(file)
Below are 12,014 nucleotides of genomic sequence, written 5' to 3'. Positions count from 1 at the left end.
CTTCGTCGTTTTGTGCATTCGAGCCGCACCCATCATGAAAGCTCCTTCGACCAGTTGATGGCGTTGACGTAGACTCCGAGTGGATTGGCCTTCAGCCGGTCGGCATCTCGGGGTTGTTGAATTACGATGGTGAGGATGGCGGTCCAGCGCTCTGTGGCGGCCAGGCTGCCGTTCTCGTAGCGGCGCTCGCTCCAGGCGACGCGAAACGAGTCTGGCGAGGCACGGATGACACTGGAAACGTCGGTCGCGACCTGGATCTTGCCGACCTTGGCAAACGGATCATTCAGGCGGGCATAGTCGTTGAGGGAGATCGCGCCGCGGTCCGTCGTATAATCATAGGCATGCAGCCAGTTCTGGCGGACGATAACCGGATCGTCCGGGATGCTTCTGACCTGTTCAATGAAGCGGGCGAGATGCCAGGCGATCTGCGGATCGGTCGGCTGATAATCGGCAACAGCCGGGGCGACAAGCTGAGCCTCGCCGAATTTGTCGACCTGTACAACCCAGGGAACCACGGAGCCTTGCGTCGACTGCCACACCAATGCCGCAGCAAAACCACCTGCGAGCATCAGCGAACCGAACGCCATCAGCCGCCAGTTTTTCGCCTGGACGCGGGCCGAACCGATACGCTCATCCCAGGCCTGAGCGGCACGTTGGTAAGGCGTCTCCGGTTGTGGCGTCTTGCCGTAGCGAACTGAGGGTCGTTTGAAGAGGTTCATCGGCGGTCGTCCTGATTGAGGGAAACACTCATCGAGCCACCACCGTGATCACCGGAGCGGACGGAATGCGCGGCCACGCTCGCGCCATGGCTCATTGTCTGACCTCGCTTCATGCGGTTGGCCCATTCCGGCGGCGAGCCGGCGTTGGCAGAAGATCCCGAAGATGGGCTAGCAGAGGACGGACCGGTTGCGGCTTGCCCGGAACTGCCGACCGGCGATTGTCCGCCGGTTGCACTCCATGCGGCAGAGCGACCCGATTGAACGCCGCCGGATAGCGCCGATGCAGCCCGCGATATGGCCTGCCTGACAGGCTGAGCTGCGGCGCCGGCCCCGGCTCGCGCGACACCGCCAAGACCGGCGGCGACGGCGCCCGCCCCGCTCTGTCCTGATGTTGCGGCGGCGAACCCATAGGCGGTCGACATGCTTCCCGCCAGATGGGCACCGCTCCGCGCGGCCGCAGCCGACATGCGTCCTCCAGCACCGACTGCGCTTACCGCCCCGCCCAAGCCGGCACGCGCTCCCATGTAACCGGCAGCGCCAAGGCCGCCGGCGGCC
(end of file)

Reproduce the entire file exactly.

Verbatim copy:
Below are 12,014 nucleotides of genomic sequence, written 5' to 3'. Positions count from 1 at the left end.
CTTCGTCGTTTTGTGCATTCGAGCCGCACCCATCATGAAAGCTCCTTCGACCAGTTGATGGCGTTGACGTAGACTCCGAGTGGATTGGCCTTCAGCCGGTCGGCATCTCGGGGTTGTTGAATTACGATGGTGAGGATGGCGGTCCAGCGCTCTGTGGCGGCCAGGCTGCCGTTCTCGTAGCGGCGCTCGCTCCAGGCGACGCGAAACGAGTCTGGCGAGGCACGGATGACACTGGAAACGTCGGTCGCGACCTGGATCTTGCCGACCTTGGCAAACGGATCATTCAGGCGGGCATAGTCGTTGAGGGAGATCGCGCCGCGGTCCGTCGTATAATCATAGGCATGCAGCCAGTTCTGGCGGACGATAACCGGATCGTCCGGGATGCTTCTGACCTGTTCAATGAAGCGGGCGAGATGCCAGGCGATCTGCGGATCGGTCGGCTGATAATCGGCAACAGCCGGGGCGACAAGCTGAGCCTCGCCGAATTTGTCGACCTGTACAACCCAGGGAACCACGGAGCCTTGCGTCGACTGCCACACCAATGCCGCAGCAAAACCACCTGCGAGCATCAGCGAACCGAACGCCATCAGCCGCCAGTTTTTCGCCTGGACGCGGGCCGAACCGATACGCTCATCCCAGGCCTGAGCGGCACGTTGGTAAGGCGTCTCCGGTTGTGGCGTCTTGCCGTAGCGAACTGAGGGTCGTTTGAAGAGGTTCATCGGCGGTCGTCCTGATTGAGGGAAACACTCATCGAGCCACCACCGTGATCACCGGAGCGGACGGAATGCGCGGCCACGCTCGCGCCATGGCTCATTGTCTGACCTCGCTTCATGCGGTTGGCCCATTCCGGCGGCGAGCCGGCGTTGGCAGAAGATCCCGAAGATGGGCTAGCAGAGGACGGACCGGTTGCGGCTTGCCCGGAACTGCCGACCGGCGATTGTCCGCCGGTTGCACTCCATGCGGCAGAGCGACCCGATTGAACGCCGCCGGATAGCGCCGATGCAGCCCGCGATATGGCCTGCCTGACAGGCTGAGCTGCGGCGCCGGCCCCGGCTCGCGCGACACCGCCAAGACCGGCGGCGACGGCGCCCGCCCCGCTCTGTCCTGATGTTGCGGCGGCGAACCCATAGGCGGTCGACATGCTTCCCGCCAGATGGGCACCGCTCCGCGCGGCCGCAGCCGACATGCGTCCTCCAGCACCGACTGCGCTTACCGCCCCGCCCAAGCCGGCACGCGCTCCCATGTAACCGGCAGCGCCAAGGCCGCCGGCGGCC